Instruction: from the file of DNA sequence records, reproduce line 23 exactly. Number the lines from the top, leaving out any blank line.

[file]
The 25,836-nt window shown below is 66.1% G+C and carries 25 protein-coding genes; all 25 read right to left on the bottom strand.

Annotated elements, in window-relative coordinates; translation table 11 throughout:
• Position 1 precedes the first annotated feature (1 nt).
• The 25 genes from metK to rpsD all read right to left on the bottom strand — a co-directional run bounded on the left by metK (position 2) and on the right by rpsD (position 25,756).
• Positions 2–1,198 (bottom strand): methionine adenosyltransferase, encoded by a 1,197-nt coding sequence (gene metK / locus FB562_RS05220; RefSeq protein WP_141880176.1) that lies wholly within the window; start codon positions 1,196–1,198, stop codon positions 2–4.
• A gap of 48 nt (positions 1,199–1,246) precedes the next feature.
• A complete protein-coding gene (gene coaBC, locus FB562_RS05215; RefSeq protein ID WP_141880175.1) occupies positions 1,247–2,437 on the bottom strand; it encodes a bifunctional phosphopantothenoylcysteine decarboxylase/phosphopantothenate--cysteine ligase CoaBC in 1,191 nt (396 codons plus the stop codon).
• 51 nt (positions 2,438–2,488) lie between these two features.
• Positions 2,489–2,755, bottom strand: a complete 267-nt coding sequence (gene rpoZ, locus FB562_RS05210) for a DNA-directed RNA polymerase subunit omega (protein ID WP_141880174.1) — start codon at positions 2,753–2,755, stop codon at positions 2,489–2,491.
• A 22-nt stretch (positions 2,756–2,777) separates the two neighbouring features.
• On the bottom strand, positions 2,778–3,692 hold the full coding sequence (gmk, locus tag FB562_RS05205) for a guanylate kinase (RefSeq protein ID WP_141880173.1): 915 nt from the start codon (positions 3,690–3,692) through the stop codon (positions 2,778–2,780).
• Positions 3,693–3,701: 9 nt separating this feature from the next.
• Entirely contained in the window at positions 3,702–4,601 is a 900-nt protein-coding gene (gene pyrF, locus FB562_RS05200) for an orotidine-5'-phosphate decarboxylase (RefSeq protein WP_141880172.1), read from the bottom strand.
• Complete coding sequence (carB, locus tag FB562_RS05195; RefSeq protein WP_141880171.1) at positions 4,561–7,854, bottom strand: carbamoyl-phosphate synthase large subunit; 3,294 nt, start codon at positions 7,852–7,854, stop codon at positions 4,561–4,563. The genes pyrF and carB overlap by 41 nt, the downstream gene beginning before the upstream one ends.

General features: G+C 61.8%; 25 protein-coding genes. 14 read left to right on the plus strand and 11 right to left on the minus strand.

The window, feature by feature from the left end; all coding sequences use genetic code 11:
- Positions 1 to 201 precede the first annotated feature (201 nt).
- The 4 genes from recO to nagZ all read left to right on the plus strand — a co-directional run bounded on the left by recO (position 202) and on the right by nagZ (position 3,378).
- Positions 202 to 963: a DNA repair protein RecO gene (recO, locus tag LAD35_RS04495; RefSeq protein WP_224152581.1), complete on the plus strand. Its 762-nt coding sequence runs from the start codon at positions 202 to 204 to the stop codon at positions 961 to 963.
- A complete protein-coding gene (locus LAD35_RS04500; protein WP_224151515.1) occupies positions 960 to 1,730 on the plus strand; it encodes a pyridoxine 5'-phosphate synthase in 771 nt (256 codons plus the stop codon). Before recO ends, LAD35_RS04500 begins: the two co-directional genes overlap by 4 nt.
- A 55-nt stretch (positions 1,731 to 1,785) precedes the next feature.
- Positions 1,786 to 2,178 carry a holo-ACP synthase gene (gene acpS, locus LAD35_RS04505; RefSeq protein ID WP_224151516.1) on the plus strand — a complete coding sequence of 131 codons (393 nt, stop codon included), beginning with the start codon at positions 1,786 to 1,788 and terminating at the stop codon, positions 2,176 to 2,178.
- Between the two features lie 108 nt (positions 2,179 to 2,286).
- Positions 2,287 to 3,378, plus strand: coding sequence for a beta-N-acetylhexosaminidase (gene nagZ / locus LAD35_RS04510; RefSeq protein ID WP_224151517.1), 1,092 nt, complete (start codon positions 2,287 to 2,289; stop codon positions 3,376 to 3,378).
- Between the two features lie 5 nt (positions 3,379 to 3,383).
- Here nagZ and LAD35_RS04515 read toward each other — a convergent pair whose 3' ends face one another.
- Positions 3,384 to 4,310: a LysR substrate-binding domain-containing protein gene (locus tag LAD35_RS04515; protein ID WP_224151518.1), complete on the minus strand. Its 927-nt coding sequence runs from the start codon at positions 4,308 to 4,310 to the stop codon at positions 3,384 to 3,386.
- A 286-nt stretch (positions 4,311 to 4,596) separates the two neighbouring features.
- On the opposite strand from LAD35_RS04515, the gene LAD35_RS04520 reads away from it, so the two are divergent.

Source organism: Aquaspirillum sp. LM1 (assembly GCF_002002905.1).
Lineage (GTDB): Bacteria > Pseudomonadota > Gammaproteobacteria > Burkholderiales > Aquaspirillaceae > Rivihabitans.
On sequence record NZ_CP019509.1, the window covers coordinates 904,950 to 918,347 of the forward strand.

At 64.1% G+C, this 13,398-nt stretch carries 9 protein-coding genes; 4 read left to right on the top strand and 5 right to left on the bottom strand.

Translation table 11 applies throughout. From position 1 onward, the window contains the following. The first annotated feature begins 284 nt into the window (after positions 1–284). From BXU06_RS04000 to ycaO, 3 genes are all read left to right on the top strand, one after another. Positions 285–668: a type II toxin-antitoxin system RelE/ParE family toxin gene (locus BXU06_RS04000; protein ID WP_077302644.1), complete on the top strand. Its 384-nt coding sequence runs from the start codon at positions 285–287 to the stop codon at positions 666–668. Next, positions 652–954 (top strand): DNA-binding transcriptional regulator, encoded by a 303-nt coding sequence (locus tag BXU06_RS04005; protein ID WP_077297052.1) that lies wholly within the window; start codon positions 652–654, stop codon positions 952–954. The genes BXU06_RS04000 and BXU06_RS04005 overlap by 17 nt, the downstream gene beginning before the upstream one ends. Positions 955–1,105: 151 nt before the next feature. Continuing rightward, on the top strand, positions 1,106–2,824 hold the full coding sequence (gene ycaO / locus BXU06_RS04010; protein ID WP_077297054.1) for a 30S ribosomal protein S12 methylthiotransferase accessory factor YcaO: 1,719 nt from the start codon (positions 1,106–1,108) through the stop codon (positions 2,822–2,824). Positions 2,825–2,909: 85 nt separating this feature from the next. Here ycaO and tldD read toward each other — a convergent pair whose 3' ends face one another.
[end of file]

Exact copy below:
- Between the two features lie 108 nt (positions 2,179 to 2,286).